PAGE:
images - FAQ Dwarf

Question:  Who owns meteorites?

Answer:  Assuming the item in question is a meteorite and not space debris (which may belong to the equipment owner - e.g., government of the United States, Russia, China, France, IT capitalist, etc.), it belongs to the real property surface owner on whose property the meteorite is located.

Willamette meteorite

The 15 ton Willamette Meteorite on display at the American Museum of Natural History in New York, NY. 

Interestingly, this issue came up in regard to the largest meteorite ever found in the United States, the Willamette Meteorite.  Ownership was settled by the Oregon Supreme Court in 1905.  See Oregon Iron Co. v. Hughes, 47 Or. 313, 81 Pac. 572 (1905).  Hint:  It's not 'finders keepers' when, without the property owner's permission, you sneak onto someone else's private property and 'find' the meteorite that you then intend to 'keep.'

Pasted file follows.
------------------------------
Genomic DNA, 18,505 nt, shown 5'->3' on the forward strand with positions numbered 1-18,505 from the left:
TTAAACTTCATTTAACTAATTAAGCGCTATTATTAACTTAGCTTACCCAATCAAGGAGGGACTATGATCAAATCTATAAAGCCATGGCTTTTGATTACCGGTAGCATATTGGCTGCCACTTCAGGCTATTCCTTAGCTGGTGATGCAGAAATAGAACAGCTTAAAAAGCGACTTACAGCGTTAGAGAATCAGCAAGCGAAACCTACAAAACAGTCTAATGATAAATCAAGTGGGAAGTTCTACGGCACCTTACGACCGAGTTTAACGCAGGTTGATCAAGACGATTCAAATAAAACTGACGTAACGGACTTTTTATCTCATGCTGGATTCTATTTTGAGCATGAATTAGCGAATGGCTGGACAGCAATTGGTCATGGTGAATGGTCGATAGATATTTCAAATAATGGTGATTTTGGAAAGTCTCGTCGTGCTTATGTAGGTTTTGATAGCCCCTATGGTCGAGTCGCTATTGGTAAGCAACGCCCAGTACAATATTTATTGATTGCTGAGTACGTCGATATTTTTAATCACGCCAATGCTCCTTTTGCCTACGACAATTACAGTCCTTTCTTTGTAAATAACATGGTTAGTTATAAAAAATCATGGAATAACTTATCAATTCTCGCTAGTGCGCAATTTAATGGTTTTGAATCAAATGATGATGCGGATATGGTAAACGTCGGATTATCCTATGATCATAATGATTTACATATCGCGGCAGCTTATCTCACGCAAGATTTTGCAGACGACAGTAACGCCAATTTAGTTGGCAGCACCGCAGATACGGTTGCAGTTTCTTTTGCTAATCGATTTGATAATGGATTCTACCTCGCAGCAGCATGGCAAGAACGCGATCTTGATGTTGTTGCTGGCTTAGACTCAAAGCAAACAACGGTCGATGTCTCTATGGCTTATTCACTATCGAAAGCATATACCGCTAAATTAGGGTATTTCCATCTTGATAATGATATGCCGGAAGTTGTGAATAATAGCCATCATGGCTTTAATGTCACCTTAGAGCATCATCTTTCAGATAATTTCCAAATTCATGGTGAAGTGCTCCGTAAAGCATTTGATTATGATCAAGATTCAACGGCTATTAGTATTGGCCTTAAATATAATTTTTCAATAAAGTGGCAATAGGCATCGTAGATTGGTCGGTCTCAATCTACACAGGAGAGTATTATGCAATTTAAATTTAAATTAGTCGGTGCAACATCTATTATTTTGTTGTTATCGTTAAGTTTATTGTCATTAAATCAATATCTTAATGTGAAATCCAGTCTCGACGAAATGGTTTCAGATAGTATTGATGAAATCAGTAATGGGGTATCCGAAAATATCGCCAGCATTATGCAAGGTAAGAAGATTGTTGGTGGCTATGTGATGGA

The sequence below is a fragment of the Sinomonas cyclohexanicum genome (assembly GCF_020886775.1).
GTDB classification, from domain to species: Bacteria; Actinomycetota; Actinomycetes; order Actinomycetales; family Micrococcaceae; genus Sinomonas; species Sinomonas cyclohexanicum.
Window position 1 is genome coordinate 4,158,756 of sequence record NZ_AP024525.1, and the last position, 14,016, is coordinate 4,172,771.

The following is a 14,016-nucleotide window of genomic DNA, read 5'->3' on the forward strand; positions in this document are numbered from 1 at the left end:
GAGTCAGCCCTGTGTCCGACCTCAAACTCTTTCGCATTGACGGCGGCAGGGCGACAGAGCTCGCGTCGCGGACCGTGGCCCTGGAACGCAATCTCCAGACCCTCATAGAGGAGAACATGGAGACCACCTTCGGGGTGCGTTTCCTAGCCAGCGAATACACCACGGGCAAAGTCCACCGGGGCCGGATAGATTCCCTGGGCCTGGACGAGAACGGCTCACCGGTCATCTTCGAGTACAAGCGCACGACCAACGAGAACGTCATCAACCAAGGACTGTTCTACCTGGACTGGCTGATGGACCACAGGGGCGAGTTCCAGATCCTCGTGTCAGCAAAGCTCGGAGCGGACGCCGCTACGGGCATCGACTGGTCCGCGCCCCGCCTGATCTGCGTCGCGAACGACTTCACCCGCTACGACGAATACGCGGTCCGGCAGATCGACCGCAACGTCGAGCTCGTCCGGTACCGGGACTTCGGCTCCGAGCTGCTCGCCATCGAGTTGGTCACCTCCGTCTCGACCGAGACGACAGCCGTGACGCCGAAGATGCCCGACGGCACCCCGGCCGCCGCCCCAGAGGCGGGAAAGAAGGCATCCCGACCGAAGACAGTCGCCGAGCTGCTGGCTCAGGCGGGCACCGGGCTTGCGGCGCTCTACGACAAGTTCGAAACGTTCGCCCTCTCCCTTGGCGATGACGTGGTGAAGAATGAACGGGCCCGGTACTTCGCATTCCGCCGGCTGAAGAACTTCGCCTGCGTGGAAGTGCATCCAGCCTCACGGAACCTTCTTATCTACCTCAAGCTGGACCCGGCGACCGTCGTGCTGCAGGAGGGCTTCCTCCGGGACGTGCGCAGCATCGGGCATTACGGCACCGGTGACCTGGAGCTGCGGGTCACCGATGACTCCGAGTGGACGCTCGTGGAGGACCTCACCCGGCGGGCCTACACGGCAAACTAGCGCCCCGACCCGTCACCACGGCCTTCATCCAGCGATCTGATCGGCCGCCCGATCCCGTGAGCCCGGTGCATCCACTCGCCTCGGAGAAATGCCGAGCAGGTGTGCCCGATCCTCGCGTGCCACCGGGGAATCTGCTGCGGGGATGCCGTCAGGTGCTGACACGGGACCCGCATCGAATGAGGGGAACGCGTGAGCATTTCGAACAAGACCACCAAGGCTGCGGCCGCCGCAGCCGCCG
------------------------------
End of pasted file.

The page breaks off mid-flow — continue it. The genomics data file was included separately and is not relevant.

Old Woman Meteorite

The 3 ton Old Woman Meteorite

Question:  If I find a meteorite on public land, may I keep it (or file a mining claim for the site)?

Answer:  No.  First, you cannot file a mining claims because meteorites are not a locatable mineral as defined by the mining law.  Second, pursuant to the Antiquities Act, meteorites found on public land are considered objects of scientific interest and cannot be collected and taken for private use.  This issue did in fact arise when individuals discovered the second largest meteorite ever found in the United States.  The three ton meteorite - known as the Old Woman Meteorite - was found in 1975 on public land in the Old Woman Mountains located in San Bernardino County, California.  Today, the Old Woman Meteorite is on display at the Desert Discovery Center in Barstow, California (actually, about 85% of the meteorite is on display there - a portion was removed for scientific analysis). 

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